Annals of Indian Academy of Neurology
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ORIGINAL ARTICLE
Year : 2020  |  Volume : 23  |  Issue : 1  |  Page : 72-77

Rationalization of using the MR diffusion imaging in B12 deficiency


1 Department of Internal Medicine, Medical Faculty, Recep Tayyip Erdogan University, Rize, Turkey
2 Department of Neurosurgery, Medical Faculty, Recep Tayyip Erdogan University, Rize, Turkey
3 Department of Radiology, Medical Faculty, Recep Tayyip Erdogan University, Rize, Turkey
4 Department of Neurology, Medical Faculty, Recep Tayyip Erdogan University, Rize, Turkey
5 Department of Pharmacy, Rize Education and Research Hospital, Rize, Turkey

Correspondence Address:
Dr. Ayhan Kanat
Department of Neurosurgery, Medical Faculty, Recep Tayyip Erdogan University, 53100 Merkez, Rize
Turkey
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Source of Support: None, Conflict of Interest: None


DOI: 10.4103/aian.AIAN_485_18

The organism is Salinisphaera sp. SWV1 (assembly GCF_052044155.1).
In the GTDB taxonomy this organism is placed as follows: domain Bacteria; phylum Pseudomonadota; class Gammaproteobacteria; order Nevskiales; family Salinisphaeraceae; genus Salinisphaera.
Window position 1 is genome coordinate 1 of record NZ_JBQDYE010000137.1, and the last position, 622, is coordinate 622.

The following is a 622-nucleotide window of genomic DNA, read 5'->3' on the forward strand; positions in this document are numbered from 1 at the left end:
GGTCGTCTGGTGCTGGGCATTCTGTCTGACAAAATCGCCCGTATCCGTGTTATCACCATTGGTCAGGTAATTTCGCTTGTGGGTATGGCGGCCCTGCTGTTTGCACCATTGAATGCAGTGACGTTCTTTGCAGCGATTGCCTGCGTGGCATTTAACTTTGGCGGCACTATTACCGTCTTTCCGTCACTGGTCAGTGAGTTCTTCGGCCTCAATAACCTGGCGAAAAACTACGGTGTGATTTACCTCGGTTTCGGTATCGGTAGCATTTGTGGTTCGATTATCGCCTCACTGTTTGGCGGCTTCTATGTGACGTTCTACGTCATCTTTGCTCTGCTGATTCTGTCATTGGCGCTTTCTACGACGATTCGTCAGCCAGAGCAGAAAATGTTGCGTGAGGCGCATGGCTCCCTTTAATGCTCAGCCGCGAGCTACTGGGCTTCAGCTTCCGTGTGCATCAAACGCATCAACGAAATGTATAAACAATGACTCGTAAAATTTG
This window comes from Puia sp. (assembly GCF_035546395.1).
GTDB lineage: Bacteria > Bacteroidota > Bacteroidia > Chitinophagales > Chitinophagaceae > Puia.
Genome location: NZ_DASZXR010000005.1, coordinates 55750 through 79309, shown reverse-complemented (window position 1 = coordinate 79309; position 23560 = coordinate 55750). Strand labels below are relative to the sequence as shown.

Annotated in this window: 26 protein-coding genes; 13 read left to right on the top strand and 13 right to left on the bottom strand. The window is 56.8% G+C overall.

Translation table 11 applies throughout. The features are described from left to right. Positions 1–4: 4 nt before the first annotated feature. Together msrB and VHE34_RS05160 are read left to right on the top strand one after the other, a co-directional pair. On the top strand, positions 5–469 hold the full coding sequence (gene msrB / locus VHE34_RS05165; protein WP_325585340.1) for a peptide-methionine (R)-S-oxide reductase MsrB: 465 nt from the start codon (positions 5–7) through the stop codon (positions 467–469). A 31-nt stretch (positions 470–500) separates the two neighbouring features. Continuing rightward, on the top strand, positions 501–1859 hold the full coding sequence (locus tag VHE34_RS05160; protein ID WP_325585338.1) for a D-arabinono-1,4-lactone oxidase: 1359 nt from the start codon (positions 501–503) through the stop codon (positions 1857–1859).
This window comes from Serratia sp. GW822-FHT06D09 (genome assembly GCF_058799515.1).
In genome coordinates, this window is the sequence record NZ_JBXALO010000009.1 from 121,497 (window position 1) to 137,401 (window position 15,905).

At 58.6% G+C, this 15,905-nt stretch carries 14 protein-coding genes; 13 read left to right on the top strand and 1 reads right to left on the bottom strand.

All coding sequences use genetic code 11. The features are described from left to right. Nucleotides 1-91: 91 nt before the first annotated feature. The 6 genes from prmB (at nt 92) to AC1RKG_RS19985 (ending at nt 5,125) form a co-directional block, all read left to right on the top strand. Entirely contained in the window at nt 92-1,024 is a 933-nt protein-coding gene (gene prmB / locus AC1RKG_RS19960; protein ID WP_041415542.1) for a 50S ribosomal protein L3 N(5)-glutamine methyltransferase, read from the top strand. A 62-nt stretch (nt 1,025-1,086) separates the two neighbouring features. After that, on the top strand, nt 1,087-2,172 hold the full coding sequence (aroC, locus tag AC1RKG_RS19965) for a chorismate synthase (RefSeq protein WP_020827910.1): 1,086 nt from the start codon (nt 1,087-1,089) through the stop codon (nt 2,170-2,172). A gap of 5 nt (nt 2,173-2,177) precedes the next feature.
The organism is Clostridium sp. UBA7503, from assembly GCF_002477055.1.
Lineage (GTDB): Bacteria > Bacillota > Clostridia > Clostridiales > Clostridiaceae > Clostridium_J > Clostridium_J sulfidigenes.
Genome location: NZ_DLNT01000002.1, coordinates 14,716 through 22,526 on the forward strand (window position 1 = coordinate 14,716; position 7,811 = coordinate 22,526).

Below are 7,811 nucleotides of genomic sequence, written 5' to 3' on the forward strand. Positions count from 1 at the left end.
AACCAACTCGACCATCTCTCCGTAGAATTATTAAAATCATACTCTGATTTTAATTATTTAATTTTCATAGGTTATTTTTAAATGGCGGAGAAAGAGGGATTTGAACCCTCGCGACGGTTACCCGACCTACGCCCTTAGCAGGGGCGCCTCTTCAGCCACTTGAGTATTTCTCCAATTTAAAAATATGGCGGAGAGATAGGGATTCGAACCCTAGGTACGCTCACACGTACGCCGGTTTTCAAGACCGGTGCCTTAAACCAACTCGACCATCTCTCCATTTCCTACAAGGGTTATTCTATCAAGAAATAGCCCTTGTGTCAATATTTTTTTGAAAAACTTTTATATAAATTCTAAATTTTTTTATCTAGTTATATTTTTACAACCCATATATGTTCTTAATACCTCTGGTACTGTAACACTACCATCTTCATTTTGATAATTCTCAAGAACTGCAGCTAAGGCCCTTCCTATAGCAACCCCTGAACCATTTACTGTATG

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Context: The structural imaging of brain does not demonstrate any changes in the vast majority of patients with vitamin B12 deficiency, even in the advanced stages. Aims: We investigated the microstructural changes in the brain with diffusion imaging among patients with biochemical evidence of B12 deficiency. Patients and Methods: We retrospectively analyzed all diffusion-weighted MRI images between the periods 2014–2016 who had biochemical evidence of B12. The age-sex matched controls were chosen from the group with normal B12 levels. Patients with pathological findings in conventional MRI images were excluded from the study. Results: About 37 patients were recruited (22 women, 15 men; mean age, 34.1 ± 9.9 years; age range). They were about thirty-four age-and sex-matched controls (with normal B12 levels), which were also included in the study. The mean apparent diffusion coefficient (ADC) value of amygdala (773.8 ± 49.9 vs. 742.2 ± 24.2, P = 0.01), hypothalamus (721.3 ± 39.2 vs. 700.2 ± 38.2, P = 0.02), striate cortex (737.6 ± 77.6 vs. 704.3 ± 58.2, P = 0.04), suprafrontal gyrus (740.7 ± 46.9 vs. 711.6 ± 40.7, P = 0.007) and medulla oblongata-olivary nucleus (787.3 ± 56.4 vs. 759.7 ± 46.2, P = 0.02) were significantly higher in B12 deficiency group compared to controls, whereas ADC values were similar at hippocampus, thalamus, insula, corpus striatum, cingulate gyrus, occipital gyrus, dentate nucleus, cerebral pedicle, tegmentum, pons, and posterior medulla oblongata. Conclusions: Our study indicates that a significant increase in ADC values occurs in multiple brain regions in patients with vitamin B12.


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